Nikon's New AF-S 20mm 1.8G Review
Keywords: wide_angle, prime, nikkor, 20mm
A Long Overdue Digital Update
It’s been 30 years since Nikon updated its 20mm f/2.8 wide-angle lens and this new version, announced in September along with the Nikon D750 and SB-500 Speedlight, is sharp and capable. The AF-S NIKKOR 20mm f/1.8G ED is priced around $799 and is optimized for Nikon’s FX digital imaging system. With that maximum aperture of f/1.8, it joins the elite company of other distinguished Nikon primes - the 28, 35, 50 and 85mm ED lenses. If you shoot architecture, astrophotography or landscapes, the nagging question becomes - is this a lens I need in my bag?
With 13 elements in 11 groups, the 20mm is lightweight, ergonomically balanced and a real comfortable fit in the palm once connected to your camera. If you are accustomed to a wide-angle zoom, this lens seems downright stubby without the lens shade. At 12.5-ounces, this 1.8G ED lens is similar in size to my 50mm/1.4G and feels right at home among other prime G lenses in most small camera shoulder bags or backpacks. The HB-72 bayonet lens shade reverses on the lens barrel for a trim profile when packing for travel.
If you shoot landscapes and favor outdoor photography as an interest, the 20mm functions as a lower cost alternative to the robust, yet heavy, 14-24mm/2.8ED or 16-35mm/4VR. Comparing a wide prime to wide zoom lenses is unfair but it’s important to really assess the ways in which this new 20mm differs in scale and feel to the 16-35mm and 14-24mm. To keep it simple, the 20mm is lighter, smaller, more compact and significantly easier on the wallet with the tradeoff being that you are sacrificing the flexibility of multiple focal lengths offered by a zoom.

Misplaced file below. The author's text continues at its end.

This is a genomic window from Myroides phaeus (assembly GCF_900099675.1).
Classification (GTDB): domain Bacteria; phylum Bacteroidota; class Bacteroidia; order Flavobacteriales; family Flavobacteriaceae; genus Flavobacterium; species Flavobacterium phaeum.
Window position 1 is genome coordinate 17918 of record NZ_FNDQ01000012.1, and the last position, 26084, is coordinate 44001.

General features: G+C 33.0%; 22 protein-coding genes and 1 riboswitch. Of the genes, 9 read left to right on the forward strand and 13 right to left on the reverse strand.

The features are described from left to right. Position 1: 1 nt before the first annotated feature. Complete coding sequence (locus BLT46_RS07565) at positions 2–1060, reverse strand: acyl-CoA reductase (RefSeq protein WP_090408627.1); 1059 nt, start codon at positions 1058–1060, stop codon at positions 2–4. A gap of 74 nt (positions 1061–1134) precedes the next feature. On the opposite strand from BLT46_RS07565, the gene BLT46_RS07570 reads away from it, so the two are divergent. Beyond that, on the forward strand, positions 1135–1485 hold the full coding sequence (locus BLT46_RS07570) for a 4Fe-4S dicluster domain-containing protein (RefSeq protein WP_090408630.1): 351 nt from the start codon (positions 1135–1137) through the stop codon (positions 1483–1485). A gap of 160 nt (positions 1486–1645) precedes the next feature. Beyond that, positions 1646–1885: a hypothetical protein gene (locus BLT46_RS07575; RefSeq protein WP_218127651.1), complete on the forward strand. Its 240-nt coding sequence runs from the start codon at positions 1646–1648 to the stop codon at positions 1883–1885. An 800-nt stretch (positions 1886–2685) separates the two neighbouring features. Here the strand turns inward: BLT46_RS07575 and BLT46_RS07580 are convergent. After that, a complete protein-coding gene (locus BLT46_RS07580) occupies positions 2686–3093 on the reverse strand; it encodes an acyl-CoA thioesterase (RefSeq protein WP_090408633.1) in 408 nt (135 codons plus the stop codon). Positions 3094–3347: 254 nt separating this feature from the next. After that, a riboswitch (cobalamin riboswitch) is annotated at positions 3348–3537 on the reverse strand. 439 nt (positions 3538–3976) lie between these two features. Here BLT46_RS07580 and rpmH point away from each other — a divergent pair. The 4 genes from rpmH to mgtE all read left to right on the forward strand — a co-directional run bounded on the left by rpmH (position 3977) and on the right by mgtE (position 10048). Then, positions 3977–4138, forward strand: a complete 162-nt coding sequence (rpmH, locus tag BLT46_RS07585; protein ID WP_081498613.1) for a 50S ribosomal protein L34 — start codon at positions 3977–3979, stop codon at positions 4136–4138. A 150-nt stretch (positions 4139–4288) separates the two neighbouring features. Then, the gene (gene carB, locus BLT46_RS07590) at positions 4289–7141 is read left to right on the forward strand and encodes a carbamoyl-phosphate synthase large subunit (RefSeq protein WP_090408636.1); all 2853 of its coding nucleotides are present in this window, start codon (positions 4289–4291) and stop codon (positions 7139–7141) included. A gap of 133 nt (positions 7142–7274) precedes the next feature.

AF-S Nikkor 16-35mm/4
AF-S Nikkor 14-24mm/2.8
AF-S Nikkor 20mm/1.8
3.2 in x 4.9 in
3.8 in x 5.2 in
3.2 x 3.1 in
Unlike the 14-24mm, the 77mm thread on the polycarbonate barrel of the 20 makes it easy to attach a UV, polarizing filter or graduated neutral density filter system. Keep in mind that the quality of your circular polarizer matters as only thin, higher end glass will mitigate uneven polarization in the sky which can be more problematic in vertical rather than horizontal compositions. Given that many of Nikon’s key telephoto lenses (24-70mm and 70-200mm) utilize the 77mm thread, you will be able to seamlessly make use of your existing filter kit.
When shooting riverine scenes with the objective of long exposures in midday light, I often use a Singh Ray variable neutral density filter as it allows me to dial in two to eight stops of density and extend my shutter speed. I noticed that this filter, due to its thickness, caused a vignette in the corners along the right side of the frame (see sample image). This was really the only shortcoming that I experienced when out in the field with the 20mm but this is not an uncommon scenario with a thick filter. While there is slight fall off at 1.8, this shortcoming is minor relative to the overall performance of the lens at common apertures in the majority of shooting situations.
When mounted on an FX body, the 20mm offers 94-degrees of coverage and is the equivalent of 30mm and 70-degrees when mounted on a DX system. Chromatic aberration and distortion are minimal as a result of the ED (extra low dispersion) Nikon glass.
Whether you shoot stills or use Nikon’s DSLR systems for time lapse or video capture, the 20mm is sharp at capture with a quiet Silent Wave Motor that close focuses to an unexpected 7.8 inches. This quieting technology represents one of Nikon’s major updates relative to its ancestor, as the 20mm/2.8 AF seems clunky now in comparison.
A common option on most new Nikon lenses grants the user the option to manually override autofocus to tack up a shot. I found that autofocus was accurate for the majority of all of my shooting and rarely did I need to go manual.
The Nano Crystal coat on the lens is highly successful at mitigating lens flare when capturing backlight scenarios or forcing a shot into the sun for creative effect. At its smallest aperture of F16, the seven interior blades render dramatic sunbursts with minimal flare (see sample image). When shooting at night or targeting long-exposure star photographs, the 20mm’s optical system portrays stars as pinpoints rather than tails, an indication of the lens’ excellent coma (comatic aberration) performance. This can be a critical nuance when targeting the North Star and working astrophotography.
Bottom Line – Would I Buy It?
A fixed 20mm lens is not a must-have essential piece for your camera bag but this new update from Nikon is an ideal, lightweight performer at an affordable price. If you enjoy outdoor photography and often take your gear along for the adventure, the weight and size of this lens make it a must-have piece of glass.